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The North Wind

The North Wind

The North Wind

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Annamarie Parker
Annamarie Parker
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I am an English, Writing major with a double minor in German and journalism. I'm also pursuing my TESOL certificate while working for Housing and Residence Life. I love to travel and meet new people.

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The North Wind is an independent student publication serving the Northern Michigan University community. It is partially funded by the Student Activity Fee. The North Wind digital paper is published daily during the fall and winter semesters except on university holidays and during exam weeks. The North Wind Board of Directors is composed of representatives of the student body, faculty, administration and area media.

Students protest against Israel-Hamas war with campus encampment
Students protest against Israel-Hamas war with campus encampment
Dallas Wiertella April 30, 2024

Netflix series ‘Flint Town’ follows Flint Police Department

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Title: “Flint Town”

Genre: Documentary


Distributor: Netflix

Directed by: Zackary Canepari, Drea Cooper, Jessica Dimmock

No. of Seasons: 1

No. of Episodes: 8

Rating: 3 out of 5

Story:
“Flint Town,” an eight-part investigative documentary series, shares the perspective of Flint, Michigan’s 98 police officers, who stretched across one of America’s most dangerous areas. Viewers are flooded with segments from various news outlets about policy and the people of Flint. In the first season of “Flint Town,” viewers see a civil unrest that has washed over a once thriving motor city. Powers transition as new Mayor Karen Weaver welcomes a new police chief, meanwhile the water crisis looms, as does the severing ties of an ever divisive presidential election.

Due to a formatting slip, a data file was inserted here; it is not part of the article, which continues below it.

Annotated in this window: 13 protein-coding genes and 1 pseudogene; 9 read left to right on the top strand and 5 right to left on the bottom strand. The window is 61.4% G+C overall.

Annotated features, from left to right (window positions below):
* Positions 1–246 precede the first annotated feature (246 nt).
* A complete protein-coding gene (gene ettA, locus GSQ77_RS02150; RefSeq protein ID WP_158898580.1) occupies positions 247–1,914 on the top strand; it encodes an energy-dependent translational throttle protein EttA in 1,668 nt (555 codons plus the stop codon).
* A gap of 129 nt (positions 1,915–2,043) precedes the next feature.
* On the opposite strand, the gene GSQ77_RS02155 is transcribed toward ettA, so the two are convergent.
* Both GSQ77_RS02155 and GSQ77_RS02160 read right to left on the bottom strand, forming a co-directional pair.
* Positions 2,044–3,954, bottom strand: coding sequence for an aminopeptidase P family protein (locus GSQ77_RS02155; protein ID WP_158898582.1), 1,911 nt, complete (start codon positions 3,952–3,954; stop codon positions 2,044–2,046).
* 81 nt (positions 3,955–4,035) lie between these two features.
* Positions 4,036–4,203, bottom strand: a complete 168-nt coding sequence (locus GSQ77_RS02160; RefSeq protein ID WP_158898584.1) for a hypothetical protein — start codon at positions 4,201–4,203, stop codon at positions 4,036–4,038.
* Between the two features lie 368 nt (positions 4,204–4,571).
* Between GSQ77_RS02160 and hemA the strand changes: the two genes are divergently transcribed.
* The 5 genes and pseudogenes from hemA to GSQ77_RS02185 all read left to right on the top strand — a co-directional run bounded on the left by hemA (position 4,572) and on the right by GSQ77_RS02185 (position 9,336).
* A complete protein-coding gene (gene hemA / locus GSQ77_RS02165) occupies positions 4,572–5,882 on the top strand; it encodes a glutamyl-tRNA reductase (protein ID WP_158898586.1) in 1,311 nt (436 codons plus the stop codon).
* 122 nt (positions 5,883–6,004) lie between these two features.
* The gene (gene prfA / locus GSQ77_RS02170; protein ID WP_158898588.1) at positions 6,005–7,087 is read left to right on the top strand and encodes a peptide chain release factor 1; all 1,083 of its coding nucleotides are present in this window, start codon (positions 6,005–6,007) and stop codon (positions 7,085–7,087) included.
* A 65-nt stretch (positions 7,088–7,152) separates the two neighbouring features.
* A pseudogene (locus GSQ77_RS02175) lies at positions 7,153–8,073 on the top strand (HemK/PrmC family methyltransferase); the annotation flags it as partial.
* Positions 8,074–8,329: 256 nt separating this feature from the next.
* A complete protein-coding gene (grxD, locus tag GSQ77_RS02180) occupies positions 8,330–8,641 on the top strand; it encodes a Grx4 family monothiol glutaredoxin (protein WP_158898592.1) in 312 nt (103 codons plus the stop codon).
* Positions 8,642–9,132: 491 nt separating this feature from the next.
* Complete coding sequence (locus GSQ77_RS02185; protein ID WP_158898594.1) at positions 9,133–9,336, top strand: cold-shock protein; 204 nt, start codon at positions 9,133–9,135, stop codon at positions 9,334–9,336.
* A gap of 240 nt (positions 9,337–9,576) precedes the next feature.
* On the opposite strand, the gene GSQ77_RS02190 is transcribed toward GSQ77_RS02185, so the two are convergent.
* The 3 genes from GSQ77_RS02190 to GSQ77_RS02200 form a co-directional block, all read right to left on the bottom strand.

Perspective:
A somber tone is set by social media, music, drone footage and crisp dark lighting. This mixes with interviews from Flint police officers, policy makers and local reporters, as well as views of rundown city landscapes. This tone puts an emphasis on the intense and far-reaching issues that are at the core of a lost city. The producers don’t ask for sympathy from viewers, but they do grant the perspective of the Flint police ever so slightly more screen time, pushing the distrusting counter narrative of average civilians who live in the city of Flint to the wayside. This slant of favoritism doesn’t completely cripple the narrative though; instead a humanized lens is given to those in uniform, a view that showcases a desire to find a balance outside of the demands of the police profession. This more personal narrative counteracts the violence and unrest that floods through the screen for the duration of the series. The series offers its best content while supplying fragmented looks into what life is like for these officers at the homestead. Momentum builds with a shift in policy and their desire to change public opinion and to protect their jobs.

Verdict:
“Flint Town” utilizes fragmentation, personal narrative, drone footage, color and sound to create a more approachable series, while still following the basic fundamentals of this genre of television show. Because of this, more often than not,, viewers will forget that they are watching a documentary style show. Heavy with political agendas of an overstretched police department, “Flint Town” often leaves out the average citizen. If this show wishes to continue it will need to hear from all perspectives across the city. These producers are trying to contribute to this hot discussion topic, but are offering viewers a single prospective, when a much more complex view is deserved. Given that a second chapter is already in the works, creators will need to provide more diverse opinions if they wish to succeed the second time around.

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